3 Ways To Ethically Steal Profitable Ideas From Memes
In 2017, it’s dang-near impossible to scroll down any social feed without smacking into a meme.
The rise of 10+ million follower comedy brands like @thefatjewish and @fuckjerry (who pump out memes faster than Deepwater Horizon) indicate the medium is here to stay.
After sinking more than a few hours into the vast ocean of brilliant memes…
It dawned on me that these pithy little nuggets are built with the same “bones” as profitable selling messages.
Further, the best-targeted memes seem to know you better than you know yourself.
If you can gain the same feel for your own market, you will bond your prospects to you and gain a rare edge in today’s noisy, impersonal business arena.
Today, I’ll show you three “meme triggers” to easily craft winning marketing ideas even if you aren’t selling to millennials, and even if you don’t think you’re witty.
Getting Attention In An Ocean Of Content
When a meme strikes the right chord, at the right time, it slingshots into viral territory — capturing the precious attention of the impatient masses.
We’re talking tens, if not hundreds of thousands of views, likes, and shares.
So you can bet brands are scrapping to get a piece of the action, like Badoo, a European dating site that competes with Tinder:
It’s important to observe that, much like marketing, most memes fall short of their potential (low likes, shares, comments). They fade into obscurity, underneath the tidal wave of content being created every second.
Same goes with most vanilla, me-too sales messages.
So today, let’s dig into three ways you can leverage (or ethically steal) the traits of winning meme-psychology to sell more in a saturated marketing arena.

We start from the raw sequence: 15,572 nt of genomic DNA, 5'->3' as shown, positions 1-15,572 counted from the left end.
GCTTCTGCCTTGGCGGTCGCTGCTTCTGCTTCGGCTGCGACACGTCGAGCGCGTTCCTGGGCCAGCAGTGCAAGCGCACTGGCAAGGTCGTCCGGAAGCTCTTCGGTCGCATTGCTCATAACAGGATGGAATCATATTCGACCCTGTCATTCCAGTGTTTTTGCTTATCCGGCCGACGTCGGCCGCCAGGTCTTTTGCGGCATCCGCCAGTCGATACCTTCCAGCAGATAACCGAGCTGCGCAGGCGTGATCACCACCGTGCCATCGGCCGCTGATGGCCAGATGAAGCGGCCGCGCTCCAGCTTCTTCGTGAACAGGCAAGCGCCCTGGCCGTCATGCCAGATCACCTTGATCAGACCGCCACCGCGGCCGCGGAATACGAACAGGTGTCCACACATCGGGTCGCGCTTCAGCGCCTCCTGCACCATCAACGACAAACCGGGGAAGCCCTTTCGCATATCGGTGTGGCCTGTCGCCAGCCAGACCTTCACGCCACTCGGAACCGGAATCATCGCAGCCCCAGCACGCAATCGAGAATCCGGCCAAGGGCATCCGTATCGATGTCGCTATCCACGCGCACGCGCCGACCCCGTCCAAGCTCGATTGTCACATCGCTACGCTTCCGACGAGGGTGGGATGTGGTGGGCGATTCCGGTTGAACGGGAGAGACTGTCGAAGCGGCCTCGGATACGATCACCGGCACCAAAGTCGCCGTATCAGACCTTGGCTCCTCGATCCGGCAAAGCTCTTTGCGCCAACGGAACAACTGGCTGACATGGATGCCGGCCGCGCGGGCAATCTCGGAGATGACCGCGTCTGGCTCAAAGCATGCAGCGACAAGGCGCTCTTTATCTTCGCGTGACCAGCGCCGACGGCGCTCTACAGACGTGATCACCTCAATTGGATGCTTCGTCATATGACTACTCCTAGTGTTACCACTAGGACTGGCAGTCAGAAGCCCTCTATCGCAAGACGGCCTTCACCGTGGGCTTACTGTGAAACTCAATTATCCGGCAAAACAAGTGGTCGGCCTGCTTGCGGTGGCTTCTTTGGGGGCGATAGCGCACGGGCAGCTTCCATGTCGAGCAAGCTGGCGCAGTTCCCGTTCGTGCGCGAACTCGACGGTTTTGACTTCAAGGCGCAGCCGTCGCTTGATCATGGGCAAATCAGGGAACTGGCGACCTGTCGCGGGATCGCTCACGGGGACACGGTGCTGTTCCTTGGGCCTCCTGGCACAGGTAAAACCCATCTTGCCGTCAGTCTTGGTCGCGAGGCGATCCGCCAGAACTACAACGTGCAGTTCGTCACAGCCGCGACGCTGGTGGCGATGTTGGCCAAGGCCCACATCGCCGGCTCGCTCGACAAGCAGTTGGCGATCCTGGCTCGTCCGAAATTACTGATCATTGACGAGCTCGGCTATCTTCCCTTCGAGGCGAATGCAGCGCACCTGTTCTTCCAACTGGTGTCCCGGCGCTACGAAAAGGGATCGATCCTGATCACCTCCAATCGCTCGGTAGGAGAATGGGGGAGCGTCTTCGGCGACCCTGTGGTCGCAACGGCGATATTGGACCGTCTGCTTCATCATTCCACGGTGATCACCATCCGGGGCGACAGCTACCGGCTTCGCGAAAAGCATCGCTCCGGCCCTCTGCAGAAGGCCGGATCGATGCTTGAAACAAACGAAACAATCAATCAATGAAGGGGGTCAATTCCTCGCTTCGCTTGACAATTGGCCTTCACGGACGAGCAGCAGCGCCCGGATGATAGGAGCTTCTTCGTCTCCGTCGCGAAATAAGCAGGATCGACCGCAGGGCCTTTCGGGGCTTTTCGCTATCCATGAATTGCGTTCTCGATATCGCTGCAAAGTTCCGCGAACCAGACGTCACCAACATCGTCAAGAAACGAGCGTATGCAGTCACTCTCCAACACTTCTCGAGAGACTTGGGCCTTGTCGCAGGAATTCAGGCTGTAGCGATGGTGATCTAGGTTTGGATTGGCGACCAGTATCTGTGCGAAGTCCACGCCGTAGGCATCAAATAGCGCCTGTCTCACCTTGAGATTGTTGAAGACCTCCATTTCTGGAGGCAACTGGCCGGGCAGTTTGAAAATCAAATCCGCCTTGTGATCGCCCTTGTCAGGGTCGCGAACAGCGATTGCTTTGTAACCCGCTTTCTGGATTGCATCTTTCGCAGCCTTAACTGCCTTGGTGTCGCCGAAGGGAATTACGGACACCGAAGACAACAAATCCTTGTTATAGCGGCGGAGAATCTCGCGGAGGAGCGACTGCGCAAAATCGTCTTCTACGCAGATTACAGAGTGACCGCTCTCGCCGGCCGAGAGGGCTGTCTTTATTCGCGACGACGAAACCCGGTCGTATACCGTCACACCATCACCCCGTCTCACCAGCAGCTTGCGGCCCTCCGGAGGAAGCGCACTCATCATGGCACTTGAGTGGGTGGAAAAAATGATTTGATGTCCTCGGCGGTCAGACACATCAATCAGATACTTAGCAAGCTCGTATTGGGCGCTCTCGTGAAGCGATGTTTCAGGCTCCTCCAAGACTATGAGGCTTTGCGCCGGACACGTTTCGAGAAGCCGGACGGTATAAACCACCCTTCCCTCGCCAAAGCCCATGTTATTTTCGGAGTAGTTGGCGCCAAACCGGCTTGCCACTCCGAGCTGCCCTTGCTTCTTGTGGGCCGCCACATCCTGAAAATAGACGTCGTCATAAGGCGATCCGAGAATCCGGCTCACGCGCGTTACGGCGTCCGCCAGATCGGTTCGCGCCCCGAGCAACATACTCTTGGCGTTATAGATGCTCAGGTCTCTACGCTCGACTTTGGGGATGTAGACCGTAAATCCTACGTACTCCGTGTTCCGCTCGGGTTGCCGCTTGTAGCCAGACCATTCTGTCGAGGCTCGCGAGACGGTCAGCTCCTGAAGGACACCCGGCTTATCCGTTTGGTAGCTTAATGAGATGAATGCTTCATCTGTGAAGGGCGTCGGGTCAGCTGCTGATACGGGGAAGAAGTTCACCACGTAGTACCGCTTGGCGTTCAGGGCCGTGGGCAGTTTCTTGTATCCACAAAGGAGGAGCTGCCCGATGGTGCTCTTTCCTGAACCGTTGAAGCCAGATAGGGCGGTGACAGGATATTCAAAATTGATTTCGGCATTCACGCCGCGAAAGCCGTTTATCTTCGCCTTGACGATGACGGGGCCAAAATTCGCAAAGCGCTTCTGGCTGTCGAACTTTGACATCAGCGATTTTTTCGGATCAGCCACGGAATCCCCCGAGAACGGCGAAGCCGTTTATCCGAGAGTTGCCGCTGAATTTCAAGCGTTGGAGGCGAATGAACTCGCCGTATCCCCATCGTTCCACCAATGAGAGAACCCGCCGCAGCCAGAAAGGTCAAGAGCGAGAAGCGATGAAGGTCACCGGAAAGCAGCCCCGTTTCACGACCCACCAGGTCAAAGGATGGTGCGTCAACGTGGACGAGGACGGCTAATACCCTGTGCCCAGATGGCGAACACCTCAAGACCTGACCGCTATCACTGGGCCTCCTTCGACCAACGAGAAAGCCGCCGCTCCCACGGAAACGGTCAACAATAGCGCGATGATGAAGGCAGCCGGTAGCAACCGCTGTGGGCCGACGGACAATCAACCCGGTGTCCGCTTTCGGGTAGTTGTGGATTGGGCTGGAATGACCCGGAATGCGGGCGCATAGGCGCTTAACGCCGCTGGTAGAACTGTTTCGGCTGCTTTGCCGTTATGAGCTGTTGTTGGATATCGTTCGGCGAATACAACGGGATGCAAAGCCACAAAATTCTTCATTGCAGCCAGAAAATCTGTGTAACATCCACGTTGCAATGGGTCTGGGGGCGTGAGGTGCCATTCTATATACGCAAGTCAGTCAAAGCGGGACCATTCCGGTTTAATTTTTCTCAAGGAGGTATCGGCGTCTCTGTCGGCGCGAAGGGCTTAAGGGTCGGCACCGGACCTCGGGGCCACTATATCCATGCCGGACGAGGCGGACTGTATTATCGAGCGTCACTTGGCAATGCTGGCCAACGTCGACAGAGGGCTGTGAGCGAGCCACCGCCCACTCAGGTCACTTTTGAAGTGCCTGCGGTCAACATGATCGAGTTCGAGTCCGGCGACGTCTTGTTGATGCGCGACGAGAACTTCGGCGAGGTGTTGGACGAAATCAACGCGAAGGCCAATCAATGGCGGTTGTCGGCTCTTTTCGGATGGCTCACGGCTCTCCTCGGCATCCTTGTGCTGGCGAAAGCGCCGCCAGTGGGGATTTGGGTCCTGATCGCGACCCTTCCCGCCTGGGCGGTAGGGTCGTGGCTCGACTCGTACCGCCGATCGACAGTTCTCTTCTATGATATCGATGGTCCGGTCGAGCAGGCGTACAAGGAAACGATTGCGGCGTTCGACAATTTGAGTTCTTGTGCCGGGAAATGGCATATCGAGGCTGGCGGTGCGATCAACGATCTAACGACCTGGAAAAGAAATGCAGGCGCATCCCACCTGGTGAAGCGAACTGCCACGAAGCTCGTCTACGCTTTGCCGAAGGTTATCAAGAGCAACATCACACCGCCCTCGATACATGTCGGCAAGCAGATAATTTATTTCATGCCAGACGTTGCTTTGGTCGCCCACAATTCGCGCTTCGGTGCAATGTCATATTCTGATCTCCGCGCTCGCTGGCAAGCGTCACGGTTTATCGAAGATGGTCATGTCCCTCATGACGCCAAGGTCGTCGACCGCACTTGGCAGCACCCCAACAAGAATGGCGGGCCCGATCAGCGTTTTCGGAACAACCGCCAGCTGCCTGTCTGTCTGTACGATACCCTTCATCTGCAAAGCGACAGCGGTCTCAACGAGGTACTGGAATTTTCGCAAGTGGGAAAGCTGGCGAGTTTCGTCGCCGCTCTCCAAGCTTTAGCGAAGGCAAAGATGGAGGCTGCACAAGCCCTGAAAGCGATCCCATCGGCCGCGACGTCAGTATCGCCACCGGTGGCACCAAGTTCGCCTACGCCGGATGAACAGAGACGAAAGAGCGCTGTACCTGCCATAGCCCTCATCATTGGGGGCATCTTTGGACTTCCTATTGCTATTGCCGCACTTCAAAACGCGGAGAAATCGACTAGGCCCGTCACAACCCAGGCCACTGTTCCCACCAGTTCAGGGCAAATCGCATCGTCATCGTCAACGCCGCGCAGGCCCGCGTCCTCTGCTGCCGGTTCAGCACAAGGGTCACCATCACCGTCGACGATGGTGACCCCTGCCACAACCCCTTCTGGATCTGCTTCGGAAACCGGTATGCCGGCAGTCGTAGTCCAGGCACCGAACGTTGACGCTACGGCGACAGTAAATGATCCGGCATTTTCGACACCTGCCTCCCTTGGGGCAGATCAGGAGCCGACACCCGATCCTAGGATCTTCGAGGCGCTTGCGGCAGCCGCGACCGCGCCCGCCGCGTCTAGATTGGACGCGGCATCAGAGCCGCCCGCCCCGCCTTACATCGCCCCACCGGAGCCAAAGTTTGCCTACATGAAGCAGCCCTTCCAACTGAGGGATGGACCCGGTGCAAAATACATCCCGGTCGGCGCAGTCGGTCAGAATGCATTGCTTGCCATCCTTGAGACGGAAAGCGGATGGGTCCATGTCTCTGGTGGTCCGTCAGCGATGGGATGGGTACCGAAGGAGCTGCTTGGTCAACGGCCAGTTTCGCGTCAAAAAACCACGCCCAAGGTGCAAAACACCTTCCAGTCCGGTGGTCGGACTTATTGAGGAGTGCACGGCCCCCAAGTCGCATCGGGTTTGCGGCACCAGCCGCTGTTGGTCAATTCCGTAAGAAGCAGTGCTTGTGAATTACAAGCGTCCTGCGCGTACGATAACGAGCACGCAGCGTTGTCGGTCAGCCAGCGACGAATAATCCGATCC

Connect The Conversation Circuit
The late, great Robert Collier taught copywriters to begin an ad by:
“…entering the conversation already taking place in your prospect’s mind”
Everyday, the top meme magicians are stringing a tight thread between world events, their content creation, and the white hot emotional center of millions.
When a meme or a sales message is built on a topic at the surface of a reader’s mind, it packs a much bigger punch.
So how do the best memes do it?
I came up with two layers of conversation to connect to your sales message:
1) Now Conversations
2) Cultural Undercurrents
Meme Trigger #1: Now Conversations
Here’s a meme that could leverage your prospect’s immediate dialogue (posted a few days before July 4th), by @tank.sinatra:
As an advertising idea, I realize any business in town can slap on a July 4th label and film a cheesy commercial.
But if you go a layer deeper into HOW people relate to events… you can usually add a second, more-compelling dimension.
For example, any business whose value prop centers around simple design and utility could position against the idea inside this fireworks meme.
Or, you could simply USE the entire meme.
(Cited of course. Weird as it is, some folks make their living this way).
Here’s what the lead of an email might look like:
I saw this meme and had to laugh, because I totally do this…
[insert fireworks meme]
But it got me thinking, some of our competitors’ features are just like these silly videos.
They dazzle you with shiny bells and whistles like [insert competitor features].
I’ll admit, they ARE sexy…
And they get you to “ooh” and “ahhh” like a grand-finale firework explosion…
But how long does that last?
In hindsight, they’re about as useful as the videos hogging up storage on your iPhone.
That’s why our 11,000+ customers prefer…
[Insert practical benefits + segue into closing sales pitch]
With these more-immediate topics, you have to strike while the iron is hot.
You don’t want to build anything too evergreen on temporary ideas, so email is probably the best delivery vehicle.
Meme Trigger #2: Tap Into The Cultural Undercurrents
The other week, I went to a sushi restaurant in San Diego with a women’s restroom and a gender-neutral restroom, but no men’s restroom.
Triggered by the inequality — I self-identified as a woman in that moment, and barged into the ladies side. (Don’t worry, I switched back when I left).